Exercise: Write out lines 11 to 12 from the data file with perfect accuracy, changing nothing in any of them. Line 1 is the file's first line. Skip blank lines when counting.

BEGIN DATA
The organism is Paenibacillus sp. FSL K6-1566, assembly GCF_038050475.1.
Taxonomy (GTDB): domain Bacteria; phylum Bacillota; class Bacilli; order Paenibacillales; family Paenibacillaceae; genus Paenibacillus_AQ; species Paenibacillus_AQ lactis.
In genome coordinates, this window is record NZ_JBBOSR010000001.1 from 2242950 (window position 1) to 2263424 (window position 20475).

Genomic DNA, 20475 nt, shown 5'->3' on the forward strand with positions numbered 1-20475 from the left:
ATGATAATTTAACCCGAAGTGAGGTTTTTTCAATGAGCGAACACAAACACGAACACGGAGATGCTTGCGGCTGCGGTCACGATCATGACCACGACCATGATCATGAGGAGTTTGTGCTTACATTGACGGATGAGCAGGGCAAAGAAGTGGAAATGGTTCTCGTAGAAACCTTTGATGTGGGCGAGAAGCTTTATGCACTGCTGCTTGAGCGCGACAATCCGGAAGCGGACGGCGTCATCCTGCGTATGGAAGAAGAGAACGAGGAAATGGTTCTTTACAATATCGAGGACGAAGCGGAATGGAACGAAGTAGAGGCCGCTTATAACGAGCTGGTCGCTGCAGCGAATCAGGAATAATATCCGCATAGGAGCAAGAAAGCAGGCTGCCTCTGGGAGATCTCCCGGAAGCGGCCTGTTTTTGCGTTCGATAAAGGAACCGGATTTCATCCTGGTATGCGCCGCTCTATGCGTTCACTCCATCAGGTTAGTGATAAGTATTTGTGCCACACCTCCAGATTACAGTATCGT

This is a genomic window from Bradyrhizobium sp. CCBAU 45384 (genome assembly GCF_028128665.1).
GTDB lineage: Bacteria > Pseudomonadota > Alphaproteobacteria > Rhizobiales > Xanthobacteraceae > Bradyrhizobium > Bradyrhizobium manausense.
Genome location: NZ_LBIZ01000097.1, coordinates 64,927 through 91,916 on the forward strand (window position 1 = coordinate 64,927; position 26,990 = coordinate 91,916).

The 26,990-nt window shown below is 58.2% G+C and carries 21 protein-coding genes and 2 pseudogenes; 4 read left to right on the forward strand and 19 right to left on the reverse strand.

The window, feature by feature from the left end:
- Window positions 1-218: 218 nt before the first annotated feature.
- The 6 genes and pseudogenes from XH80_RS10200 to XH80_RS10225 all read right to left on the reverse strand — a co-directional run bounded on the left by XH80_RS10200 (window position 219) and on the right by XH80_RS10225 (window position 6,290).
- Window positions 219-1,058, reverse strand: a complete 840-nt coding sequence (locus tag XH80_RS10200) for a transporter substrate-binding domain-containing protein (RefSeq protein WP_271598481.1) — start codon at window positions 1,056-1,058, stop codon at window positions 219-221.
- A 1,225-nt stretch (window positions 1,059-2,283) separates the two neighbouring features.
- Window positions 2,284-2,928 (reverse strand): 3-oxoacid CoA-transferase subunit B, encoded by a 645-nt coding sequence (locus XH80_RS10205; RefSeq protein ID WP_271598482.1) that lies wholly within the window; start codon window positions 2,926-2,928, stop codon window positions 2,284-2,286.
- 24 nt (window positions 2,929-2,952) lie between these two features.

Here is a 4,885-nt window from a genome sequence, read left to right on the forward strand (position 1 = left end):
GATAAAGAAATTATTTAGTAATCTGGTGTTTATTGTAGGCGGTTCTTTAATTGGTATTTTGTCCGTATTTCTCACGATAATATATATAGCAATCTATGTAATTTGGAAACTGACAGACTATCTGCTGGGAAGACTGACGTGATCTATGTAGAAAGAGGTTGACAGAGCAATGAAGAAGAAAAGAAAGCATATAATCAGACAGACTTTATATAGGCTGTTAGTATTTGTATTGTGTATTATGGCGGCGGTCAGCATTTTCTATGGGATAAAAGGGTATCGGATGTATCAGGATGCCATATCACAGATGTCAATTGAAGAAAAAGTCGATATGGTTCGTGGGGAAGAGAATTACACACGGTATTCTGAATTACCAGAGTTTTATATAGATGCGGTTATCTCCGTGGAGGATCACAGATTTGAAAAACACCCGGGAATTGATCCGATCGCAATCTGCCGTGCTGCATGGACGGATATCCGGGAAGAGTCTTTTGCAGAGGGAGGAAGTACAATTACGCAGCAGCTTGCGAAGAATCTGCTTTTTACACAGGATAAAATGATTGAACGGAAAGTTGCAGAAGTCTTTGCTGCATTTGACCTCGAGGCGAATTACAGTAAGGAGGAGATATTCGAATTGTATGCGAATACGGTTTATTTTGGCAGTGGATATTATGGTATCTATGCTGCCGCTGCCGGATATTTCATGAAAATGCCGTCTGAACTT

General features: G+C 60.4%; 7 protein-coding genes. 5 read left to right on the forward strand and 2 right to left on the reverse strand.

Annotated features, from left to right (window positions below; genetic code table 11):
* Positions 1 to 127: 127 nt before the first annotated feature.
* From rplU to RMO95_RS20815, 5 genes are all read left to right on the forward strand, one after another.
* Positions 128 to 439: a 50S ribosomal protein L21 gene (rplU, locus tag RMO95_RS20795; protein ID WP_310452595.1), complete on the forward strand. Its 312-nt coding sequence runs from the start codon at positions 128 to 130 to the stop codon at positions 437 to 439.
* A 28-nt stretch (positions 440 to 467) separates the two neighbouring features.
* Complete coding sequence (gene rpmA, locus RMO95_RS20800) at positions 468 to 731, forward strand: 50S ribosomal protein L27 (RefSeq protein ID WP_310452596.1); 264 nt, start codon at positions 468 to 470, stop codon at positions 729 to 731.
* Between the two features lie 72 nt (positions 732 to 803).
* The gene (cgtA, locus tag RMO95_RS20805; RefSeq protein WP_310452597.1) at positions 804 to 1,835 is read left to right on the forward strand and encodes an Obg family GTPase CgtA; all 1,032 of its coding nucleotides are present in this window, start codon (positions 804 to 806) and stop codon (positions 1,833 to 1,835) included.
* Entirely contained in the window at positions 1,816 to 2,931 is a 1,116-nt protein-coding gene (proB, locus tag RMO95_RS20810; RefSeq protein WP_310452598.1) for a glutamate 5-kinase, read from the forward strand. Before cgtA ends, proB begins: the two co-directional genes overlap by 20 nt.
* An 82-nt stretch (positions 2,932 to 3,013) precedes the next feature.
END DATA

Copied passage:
- Window positions 1-218: 218 nt before the first annotated feature.
- The 6 genes and pseudogenes from XH80_RS10200 to XH80_RS10225 all read right to left on the reverse strand — a co-directional run bounded on the left by XH80_RS10200 (window position 219) and on the right by XH80_RS10225 (window position 6,290).